tion, so as almost to make it a kind of separate book by itself. The reader will now find, that, in several remarkable new instances, it proves the fact of the peculiar stability of the executive power of the British crown, and exhibits a much more complete delineation of the advantages that result from that stability in favour of public liberty.

These advantages may be enumerated in the following order: 1. The numerous restraints the governing authority is able to bear, and the extensive freedom it can afford to allow the subject at its own expense. 2. The liberty of speaking and writing, carried to the great extent it is in England. 3. The unbounded freedom of the debates in the legislature. 4. The power to bear the constant union of all orders of subjects against its prerogatives. 5. The freedom allowed to all individuals to take an active part in government concerns. 6. The strict impartiality with which justice is dealt to all subjects, without any respect whatever of persons. 7. The lenity of the criminal law, both in regard to the mildness of punishments and the frequent remission of them. 8. The strict compliance of the governing authority with the letter of the law. 9. The needlessness of an armed force to support itself by, and, as a consequence, the singular subjection of the military to the civil power.

The above-mentioned advantages are peculiar to the English government. To attempt to imitate them, or transfer them to other countries, with that degree of extent to wh they are carried in England, without at the same time transferring the whole order and conjunction of circumstances in the English government, would prove unsuccessful attempts. Several articles of English liberty already appear impracti cable to be preserved in the new American commonwealths. The Irish nation have of late succeeded in imitating several very important regulations in the English government, and are very desirous to render the assimilation complete; yet, it is possible, they will find many inconveniences arise from their endeavours, which do not take place in England, notwithstanding the very great general similarity of circumstances in the two kingdoms in many respects; and even also, we might add, notwithstanding the respectable power and weight the crown derives from its British dominions,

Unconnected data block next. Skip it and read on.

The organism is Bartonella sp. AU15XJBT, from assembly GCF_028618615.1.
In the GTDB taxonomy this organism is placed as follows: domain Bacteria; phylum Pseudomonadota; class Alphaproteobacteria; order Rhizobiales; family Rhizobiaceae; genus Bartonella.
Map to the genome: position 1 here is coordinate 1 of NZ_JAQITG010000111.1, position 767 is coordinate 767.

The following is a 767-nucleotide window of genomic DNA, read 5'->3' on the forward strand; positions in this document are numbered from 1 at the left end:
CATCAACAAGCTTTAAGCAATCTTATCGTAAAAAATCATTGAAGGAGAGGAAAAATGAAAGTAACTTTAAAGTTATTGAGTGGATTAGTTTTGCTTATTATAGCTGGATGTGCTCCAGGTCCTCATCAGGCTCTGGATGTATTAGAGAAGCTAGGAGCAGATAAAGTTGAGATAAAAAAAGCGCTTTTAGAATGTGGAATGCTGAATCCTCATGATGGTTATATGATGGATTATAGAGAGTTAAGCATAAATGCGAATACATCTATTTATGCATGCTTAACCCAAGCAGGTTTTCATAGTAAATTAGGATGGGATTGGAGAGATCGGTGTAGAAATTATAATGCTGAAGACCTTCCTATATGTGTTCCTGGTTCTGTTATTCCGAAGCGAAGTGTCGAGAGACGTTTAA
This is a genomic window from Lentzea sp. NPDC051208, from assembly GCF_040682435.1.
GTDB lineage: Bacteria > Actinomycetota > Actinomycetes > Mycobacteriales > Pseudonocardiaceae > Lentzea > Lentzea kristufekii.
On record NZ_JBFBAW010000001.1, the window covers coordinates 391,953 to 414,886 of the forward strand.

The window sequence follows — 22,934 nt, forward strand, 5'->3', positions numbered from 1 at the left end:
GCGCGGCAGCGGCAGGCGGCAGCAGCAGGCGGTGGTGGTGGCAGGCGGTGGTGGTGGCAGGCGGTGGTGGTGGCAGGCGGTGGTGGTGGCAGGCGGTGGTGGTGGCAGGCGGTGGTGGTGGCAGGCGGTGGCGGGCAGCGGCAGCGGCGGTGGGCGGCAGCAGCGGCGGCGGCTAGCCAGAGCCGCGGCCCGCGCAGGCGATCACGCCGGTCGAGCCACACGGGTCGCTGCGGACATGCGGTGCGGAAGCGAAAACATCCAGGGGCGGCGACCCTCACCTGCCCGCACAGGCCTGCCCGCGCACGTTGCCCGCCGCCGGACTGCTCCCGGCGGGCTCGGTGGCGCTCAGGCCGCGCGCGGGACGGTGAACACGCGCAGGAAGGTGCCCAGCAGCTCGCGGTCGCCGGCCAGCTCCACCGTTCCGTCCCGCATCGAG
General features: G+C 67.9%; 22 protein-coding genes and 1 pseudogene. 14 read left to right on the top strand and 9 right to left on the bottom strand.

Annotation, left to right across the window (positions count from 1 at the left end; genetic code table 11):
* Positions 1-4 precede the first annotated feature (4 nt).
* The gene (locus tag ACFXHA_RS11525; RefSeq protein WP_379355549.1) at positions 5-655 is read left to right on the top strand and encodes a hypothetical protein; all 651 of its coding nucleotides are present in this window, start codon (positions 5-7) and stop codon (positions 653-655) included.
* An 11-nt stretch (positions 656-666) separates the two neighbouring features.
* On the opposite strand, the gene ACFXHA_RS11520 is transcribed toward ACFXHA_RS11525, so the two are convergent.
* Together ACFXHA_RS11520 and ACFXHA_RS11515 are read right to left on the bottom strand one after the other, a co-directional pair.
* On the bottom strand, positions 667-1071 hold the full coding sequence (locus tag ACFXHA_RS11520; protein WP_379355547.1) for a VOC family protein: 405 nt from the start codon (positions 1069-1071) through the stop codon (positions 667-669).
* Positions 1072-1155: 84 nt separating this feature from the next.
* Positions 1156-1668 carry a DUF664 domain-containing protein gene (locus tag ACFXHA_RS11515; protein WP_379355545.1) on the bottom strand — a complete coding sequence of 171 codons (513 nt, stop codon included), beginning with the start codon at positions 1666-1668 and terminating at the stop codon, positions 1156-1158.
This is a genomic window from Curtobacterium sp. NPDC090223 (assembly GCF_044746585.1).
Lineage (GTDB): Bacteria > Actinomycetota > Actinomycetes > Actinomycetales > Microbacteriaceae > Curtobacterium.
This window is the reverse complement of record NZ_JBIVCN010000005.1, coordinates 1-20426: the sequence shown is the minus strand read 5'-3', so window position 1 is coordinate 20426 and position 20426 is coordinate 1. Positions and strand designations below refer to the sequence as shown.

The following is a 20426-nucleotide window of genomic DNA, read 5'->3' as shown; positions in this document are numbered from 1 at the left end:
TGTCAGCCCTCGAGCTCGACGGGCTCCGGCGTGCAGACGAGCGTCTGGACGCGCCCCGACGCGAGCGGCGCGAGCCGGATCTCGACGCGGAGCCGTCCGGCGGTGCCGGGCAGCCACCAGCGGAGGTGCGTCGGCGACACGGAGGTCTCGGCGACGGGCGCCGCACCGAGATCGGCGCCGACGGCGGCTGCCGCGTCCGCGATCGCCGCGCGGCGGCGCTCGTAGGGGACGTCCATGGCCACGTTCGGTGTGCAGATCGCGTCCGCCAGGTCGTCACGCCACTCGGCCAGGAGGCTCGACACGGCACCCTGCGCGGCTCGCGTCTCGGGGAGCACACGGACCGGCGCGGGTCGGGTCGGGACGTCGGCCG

both for defending its prerogative in Ireland, and preventing anarchy: I say, the similarity in many respects between the two kingdoms; for this resemblance may perhaps fail in regard to some important points: however, this is a subject about which I shall not attempt to say any thing, not having the necessary information.

The last chapter in the work, concerning the nature of the "divisions that take place in this country," I have left in every English edition as I wrote it at first in French. With respect to the exact manner of the debates in parliament, mentioned in that chapter, I cannot well say more at present than I did at that time, as I never had an opportunity to hear the debates in either house. In regard to the divisions in general to which the spirit of party gives rise, I did perhaps the bulk of the people somewhat more honour than they really deserve, when I represented them as being free from any violent dispositions in that respect: I have since found that, like the bulk of mankind in all countries, they suffer themselves to be influenced by vehement prepossessions for this or that side of public questions, commonly in proportion as their knowledge of the subject is imperfect. It is, however, a fact, that political prepossessions and party spirit are not productive, in this country, of those dangerous consequences which might be feared from the warmth with which they are sometimes manifested. But this subject, or in general the subjects of the political quarrels and divisions in this country, is not an article one may venture to meddle with in a single chapter; I have therefore let this subsist, without touching it.